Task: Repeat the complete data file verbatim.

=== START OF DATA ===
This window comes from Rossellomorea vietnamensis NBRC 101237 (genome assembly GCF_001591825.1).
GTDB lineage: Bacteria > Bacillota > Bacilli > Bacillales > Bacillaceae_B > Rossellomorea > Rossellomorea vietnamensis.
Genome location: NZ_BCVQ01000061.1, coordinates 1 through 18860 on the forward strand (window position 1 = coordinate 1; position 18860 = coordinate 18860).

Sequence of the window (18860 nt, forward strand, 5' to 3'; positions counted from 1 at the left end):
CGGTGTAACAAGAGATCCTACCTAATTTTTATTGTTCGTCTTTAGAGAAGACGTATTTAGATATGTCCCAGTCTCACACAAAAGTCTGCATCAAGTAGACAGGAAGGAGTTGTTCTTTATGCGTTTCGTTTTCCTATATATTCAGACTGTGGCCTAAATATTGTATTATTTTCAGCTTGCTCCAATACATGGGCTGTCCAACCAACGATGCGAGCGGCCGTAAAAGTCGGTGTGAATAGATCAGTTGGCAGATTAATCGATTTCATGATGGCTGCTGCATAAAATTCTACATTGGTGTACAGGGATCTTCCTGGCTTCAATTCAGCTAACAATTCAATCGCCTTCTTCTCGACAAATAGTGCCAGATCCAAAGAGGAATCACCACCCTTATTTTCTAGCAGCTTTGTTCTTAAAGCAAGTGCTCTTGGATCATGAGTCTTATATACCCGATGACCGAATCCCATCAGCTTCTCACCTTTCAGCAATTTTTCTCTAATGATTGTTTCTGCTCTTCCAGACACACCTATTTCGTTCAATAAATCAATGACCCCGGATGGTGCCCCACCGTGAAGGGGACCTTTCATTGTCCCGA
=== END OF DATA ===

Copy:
This window comes from Rossellomorea vietnamensis NBRC 101237 (genome assembly GCF_001591825.1).
GTDB lineage: Bacteria > Bacillota > Bacilli > Bacillales > Bacillaceae_B > Rossellomorea > Rossellomorea vietnamensis.
Genome location: NZ_BCVQ01000061.1, coordinates 1 through 18860 on the forward strand (window position 1 = coordinate 1; position 18860 = coordinate 18860).

Sequence of the window (18860 nt, forward strand, 5' to 3'; positions counted from 1 at the left end):
CGGTGTAACAAGAGATCCTACCTAATTTTTATTGTTCGTCTTTAGAGAAGACGTATTTAGATATGTCCCAGTCTCACACAAAAGTCTGCATCAAGTAGACAGGAAGGAGTTGTTCTTTATGCGTTTCGTTTTCCTATATATTCAGACTGTGGCCTAAATATTGTATTATTTTCAGCTTGCTCCAATACATGGGCTGTCCAACCAACGATGCGAGCGGCCGTAAAAGTCGGTGTGAATAGATCAGTTGGCAGATTAATCGATTTCATGATGGCTGCTGCATAAAATTCTACATTGGTGTACAGGGATCTTCCTGGCTTCAATTCAGCTAACAATTCAATCGCCTTCTTCTCGACAAATAGTGCCAGATCCAAAGAGGAATCACCACCCTTATTTTCTAGCAGCTTTGTTCTTAAAGCAAGTGCTCTTGGATCATGAGTCTTATATACCCGATGACCGAATCCCATCAGCTTCTCACCTTTCAGCAATTTTTCTCTAATGATTGTTTCTGCTCTTCCAGACACACCTATTTCGTTCAATAAATCAATGACCCCGGATGGTGCCCCACCGTGAAGGGGACCTTTCATTGTCCCGA